Hello, my name is Anne Frank; I was born in Frankfurt Germany June 12th 1929. My birth began at a time of desperation, sadness and sorrow, not the best time to introduce a new life to the world.
As a child I was relatively care free. I liked boys, I gossiped with my friends and enjoyed life like any other girl, oh how I didn’t realize what was about to become of me. On my thirteenth birthday I received a Diary as a present from my parents. I wrote about everything in my life as it gave me an opportunity to reflect on my deepest and innermost thoughts. As times grew more brutal, I develop crueller and more intense understandings of life, exposed to the harsh hatred towards the Jewish people and inevitably me. I seek refuge in this diary as it often helps me escape from reality, though at times it brings it even closer.
I hear my father wrenched in tears, reminiscing his once had fortune and wellbeing; sighs were a regular occurrence in my family. I love my dearest mother to pieces, even though it’s hard to. She showed very little in affection towards anyone, particularly myself. Difficult to live when the only woman you trust and love doesn’t express the feelings back. I tried to rationalize her lack of affection, blaming it on the tough times. Being told you are less than everyone else, that you are incompetent in society makes me bleed in rage, but what can I do, I’m just another Jewish girl fearing for her life.
Temptation to rebel haunted me every day, wanting to escape these dark quarters to a free world outside. The emotions at the annex were severely repressed as no one wants to burden others with their own problems. The residents developed misunderstandings of each other as a result of this. The deprivation of friendship led me to play with local stray cats. Once I saw a local boy named Peter playing with the cats as well. I had always perceived this boy as a lazy and obnoxious fellow, however seeing him just as isolated and lonesome softened my feelings towards him.
This Peter character seemed to be growing on me. We had found a common emotion which we can share; loneliness. Our friendship grew as we continued to speak with each other, making jokes about the residents that live in the annex and comforting each other at times of fear and depression. I began to have a certain romance for this boy. We cuddled and even kissed, oh how sweet his lips felt touching mine, caressing my hair slowly in the heat of the moment. Don’t get me wrong, our relationship and feelings towards each other were completely innocent, we were both upper class people with higher moral standards. I would do anything for him! Except that. He can touch my cheek, but nothing more. Of course the relationship between Peter and I did not go unnoticed. My sister Margot developed a jealousy for the relationship I had with Peter. My fulfillment and satisfaction of emotions angered her and threatened her own. My father later intervened into this mess and we all decided Peter and I would just remain friends as he disapproved of Peter.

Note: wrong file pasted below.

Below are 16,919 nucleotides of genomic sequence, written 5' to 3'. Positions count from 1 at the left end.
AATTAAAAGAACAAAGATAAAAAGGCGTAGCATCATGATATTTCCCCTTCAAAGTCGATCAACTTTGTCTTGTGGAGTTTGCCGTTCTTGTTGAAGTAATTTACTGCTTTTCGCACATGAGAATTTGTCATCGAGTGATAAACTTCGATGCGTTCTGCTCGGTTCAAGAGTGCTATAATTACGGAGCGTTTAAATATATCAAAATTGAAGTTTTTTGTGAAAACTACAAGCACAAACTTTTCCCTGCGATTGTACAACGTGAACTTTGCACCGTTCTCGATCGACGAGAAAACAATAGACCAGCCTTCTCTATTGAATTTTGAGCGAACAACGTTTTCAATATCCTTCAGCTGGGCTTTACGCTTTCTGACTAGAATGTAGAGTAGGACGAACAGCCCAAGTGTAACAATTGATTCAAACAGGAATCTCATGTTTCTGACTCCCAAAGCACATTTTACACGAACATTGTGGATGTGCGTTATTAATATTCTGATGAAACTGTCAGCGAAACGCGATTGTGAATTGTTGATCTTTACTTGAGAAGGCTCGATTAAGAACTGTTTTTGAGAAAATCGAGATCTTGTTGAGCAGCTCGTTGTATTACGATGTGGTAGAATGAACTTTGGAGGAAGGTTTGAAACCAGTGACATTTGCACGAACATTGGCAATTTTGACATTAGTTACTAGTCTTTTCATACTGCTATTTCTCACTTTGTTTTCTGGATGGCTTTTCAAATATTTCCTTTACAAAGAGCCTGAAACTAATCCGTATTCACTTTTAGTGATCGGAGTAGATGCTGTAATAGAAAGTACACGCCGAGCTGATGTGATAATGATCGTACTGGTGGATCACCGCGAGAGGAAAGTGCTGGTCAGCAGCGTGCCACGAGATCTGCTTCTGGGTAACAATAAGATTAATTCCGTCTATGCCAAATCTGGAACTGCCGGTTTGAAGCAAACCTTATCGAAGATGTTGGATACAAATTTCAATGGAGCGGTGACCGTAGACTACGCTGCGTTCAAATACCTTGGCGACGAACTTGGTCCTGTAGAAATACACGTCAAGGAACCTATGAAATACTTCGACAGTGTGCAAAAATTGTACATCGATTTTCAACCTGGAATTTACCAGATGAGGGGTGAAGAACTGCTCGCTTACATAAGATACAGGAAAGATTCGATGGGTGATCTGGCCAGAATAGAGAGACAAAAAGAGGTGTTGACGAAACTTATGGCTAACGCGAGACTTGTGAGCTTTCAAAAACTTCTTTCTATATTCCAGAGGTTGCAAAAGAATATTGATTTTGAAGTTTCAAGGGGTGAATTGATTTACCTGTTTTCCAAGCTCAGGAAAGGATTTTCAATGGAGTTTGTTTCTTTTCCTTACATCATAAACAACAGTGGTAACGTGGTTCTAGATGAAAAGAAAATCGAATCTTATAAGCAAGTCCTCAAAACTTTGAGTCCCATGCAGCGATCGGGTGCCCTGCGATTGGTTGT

As mentioned earlier, emotions at the annex were severely repressed. This of course applied to me as well. I felt as though there were two Anne’s. One that people knew as a lively, confident, and jovial Anne, and the “true” Anne I knew myself to be. This dichotomy of inward and outward personalities caused friction within my mind. This identity struggle seemed to be caused by the fact that I did not have a genuine person I could depend on and vent my deepest thoughts to. I felt oh so vulnerable to society, feeling frustrated because people judged based on my outward character, not knowing who I truly was inside. Even with Peter I felt as if he was not fully seeing through my shell of fake smiles to the isolated little girl within. This reflected most of the residents at the annex as they could not show their true identities as they would become victims of persecution.
What seemed to get me by through the tough times was the image of my grandmother. As I lacked affection from my mother and sister, I seek to the vision of my grandmother for it, as her unconditional love and support gave me hope for a brighter and prosperous future. Her image appeared to me in several dreams and made me regret how I lived my past life with such greed; she often put me in a state of nostalgia and remorse. She forced me to realize that I should’ve been appreciative of the life I had lived before being confined to the annex. I just wish my grandmother had known how much we all love her and how much I appreciate her for being there in my dreams at times of insecurity and fear.
Now here as I lay sick, I finish possibly my last journal entry, the reflection of my life. I do not know how much longer I have to live, but to my understanding, I do not have much longer as I see many dead souls around me that had the same illness. So I end this entry on a positive note, pray that I will live to see the birds of tomorrow and find love within.
Until next time god willing,